On This Day #35 – Introducing James King

ralph_jamesOn this Day ……….

On December 8, 1985, James King recorded tracks for his album Introducing James King.

In sessions that took place over two days – December 8 and December 9, 1985 – James King, with the help of Ralph Stanley & Clinch Mountain Boys and a guest fiddle player, recorded tracks for his Wango album Introducing James King.

The sessions took place at a studio in Glenn Burnie, Maryland. The producer was the late Ray Davis.

The full line-up was James King [lead vocals and guitar], Ralph Stanley [vocals and banjo], Charlie Sizemore [vocals and guitar], Junior Blankenship [vocals and guitar], Jack Cooke [vocals and bass], Curly Ray Cline [fiddle] and Eddie Stubbs [fiddle].

The sessions produced a dozen recordings – Don’t Go Out Tonight, Another Night, Our Last Goodbye, It’s Never Too Late, Let Me Be Your Friend, Poison Lies, Loving You Too Well’ Baby Girl, Lonesome Without You, Trust Each Other, Nobody’s Love Is Like Mine and What About You.

Ten titles were released on Wango LP, Introducing James King, LP-118 in 1986. Nobody’s Love Is Like Mine and What About You are the missing songs.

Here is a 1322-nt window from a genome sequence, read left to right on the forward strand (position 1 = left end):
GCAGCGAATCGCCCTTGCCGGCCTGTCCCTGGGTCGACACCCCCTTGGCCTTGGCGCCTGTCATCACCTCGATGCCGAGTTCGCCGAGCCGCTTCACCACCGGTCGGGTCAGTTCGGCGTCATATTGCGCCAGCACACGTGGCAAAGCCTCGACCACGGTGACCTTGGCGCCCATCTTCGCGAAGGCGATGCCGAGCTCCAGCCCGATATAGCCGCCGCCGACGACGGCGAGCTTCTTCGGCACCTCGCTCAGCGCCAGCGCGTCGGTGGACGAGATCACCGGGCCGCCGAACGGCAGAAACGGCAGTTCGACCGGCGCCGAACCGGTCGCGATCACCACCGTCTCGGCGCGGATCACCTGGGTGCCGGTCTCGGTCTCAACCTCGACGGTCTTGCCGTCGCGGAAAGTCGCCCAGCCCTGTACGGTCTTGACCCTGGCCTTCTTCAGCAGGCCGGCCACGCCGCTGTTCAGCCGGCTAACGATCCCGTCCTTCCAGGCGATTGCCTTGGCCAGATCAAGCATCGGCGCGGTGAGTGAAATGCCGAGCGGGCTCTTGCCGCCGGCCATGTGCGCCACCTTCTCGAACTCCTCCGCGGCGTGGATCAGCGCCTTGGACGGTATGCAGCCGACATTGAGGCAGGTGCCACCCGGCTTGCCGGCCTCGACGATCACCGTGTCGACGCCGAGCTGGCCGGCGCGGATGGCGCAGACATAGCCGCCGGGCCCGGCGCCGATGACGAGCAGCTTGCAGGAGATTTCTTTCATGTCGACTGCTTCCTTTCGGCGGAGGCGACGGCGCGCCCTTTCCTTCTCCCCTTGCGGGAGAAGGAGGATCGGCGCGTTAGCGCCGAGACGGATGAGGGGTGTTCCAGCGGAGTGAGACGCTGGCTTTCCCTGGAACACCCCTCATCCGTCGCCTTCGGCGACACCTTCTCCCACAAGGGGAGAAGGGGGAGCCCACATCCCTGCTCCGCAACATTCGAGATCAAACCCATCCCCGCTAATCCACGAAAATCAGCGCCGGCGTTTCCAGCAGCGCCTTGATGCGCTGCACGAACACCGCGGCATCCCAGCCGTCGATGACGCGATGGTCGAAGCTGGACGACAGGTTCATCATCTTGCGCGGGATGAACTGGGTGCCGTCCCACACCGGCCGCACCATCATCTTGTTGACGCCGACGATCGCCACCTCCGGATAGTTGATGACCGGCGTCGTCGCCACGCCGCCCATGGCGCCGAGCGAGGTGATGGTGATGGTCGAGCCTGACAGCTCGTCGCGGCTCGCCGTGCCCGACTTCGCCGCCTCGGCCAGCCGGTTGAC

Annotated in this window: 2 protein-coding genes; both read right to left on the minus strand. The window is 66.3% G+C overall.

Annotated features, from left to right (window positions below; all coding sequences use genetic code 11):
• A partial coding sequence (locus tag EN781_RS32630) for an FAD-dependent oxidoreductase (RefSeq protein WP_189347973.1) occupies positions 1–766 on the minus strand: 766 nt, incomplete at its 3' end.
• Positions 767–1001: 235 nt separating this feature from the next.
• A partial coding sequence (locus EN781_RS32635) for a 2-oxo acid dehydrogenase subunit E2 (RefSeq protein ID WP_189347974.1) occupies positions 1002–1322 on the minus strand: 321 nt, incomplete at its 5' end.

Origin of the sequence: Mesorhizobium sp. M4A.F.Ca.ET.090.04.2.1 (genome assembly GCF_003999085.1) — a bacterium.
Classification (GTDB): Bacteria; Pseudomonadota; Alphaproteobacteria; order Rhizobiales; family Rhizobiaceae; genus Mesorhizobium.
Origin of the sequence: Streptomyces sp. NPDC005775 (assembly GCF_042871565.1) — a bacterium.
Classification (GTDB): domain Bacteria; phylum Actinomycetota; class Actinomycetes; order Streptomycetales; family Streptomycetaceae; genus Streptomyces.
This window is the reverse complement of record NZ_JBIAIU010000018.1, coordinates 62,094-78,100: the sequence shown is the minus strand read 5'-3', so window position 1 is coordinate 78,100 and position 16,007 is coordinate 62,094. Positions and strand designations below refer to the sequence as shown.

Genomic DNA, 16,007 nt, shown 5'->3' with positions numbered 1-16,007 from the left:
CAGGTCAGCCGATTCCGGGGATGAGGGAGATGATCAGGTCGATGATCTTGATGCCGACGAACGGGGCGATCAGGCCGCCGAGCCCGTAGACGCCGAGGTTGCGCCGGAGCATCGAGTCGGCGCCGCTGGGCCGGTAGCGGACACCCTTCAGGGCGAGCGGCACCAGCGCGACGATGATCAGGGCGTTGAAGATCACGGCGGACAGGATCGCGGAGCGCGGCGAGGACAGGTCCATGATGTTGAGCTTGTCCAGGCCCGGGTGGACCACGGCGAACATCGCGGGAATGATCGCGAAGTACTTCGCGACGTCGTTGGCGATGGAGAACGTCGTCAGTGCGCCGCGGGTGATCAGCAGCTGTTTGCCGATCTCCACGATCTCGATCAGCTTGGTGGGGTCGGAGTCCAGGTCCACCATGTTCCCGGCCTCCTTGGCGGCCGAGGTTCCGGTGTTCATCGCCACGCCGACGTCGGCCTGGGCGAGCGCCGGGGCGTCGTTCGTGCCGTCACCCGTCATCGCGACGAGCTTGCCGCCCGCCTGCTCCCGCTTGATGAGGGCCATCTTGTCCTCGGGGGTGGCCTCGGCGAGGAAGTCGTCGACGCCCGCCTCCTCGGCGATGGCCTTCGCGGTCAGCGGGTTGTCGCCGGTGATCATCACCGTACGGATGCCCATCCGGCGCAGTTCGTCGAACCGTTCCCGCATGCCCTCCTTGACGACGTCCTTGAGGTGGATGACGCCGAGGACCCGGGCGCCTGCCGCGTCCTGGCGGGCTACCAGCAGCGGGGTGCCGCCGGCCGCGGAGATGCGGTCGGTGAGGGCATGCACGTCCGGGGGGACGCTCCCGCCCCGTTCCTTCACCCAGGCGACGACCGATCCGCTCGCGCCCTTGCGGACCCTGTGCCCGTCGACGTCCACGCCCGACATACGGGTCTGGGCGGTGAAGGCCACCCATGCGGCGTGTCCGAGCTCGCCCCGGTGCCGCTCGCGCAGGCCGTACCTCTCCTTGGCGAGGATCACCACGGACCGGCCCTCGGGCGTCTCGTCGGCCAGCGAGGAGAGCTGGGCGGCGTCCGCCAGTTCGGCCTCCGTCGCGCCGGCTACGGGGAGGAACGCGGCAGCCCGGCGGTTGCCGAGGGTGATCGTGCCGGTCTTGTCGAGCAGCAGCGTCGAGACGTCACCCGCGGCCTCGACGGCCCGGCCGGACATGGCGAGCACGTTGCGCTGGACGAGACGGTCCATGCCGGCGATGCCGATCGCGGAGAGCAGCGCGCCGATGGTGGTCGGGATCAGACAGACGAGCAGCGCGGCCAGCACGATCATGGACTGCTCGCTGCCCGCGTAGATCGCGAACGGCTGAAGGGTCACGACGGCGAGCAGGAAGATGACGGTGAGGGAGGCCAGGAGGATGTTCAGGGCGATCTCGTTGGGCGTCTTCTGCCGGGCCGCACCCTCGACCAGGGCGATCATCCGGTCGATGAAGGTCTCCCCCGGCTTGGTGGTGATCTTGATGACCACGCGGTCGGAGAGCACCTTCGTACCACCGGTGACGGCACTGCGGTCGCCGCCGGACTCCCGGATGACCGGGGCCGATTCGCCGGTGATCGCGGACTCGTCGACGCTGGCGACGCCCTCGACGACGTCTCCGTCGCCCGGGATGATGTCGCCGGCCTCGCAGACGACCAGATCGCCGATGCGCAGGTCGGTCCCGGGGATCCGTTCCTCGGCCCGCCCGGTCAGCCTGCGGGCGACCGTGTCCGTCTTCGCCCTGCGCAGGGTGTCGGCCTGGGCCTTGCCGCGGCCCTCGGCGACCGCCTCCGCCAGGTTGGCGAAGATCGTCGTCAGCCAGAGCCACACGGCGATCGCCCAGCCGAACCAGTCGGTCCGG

All 12 titles are included in a CD release from 1997, Introducing James King, Wango CD-103.

James King remembers the sessions vividly …

It was lot of fun and an honor to record with the legendary Ralph Stanley.

This feature was planned before Ray Davis passed away. The sessions exemplified the type of traditional bluegrass music that Davis loved so dearly. 

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About the Author

Richard Thompson

Richard F. Thompson is a long-standing free-lance writer specialising in bluegrass music topics. A two-time Editor of British Bluegrass News, he has been seriously interested in bluegrass music since about 1970. As well as contributing to that magazine, he has, in the past 30 plus years, had articles published by Country Music World, International Country Music News, Country Music People, Bluegrass Unlimited, MoonShiner (the Japanese bluegrass music journal) and Bluegrass Europe. He wrote the annotated series I'm On My Way Back To Old Kentucky, a daily memorial to Bill Monroe that culminated with an acknowledgement of what would have been his 100th birthday, on September 13, 2011.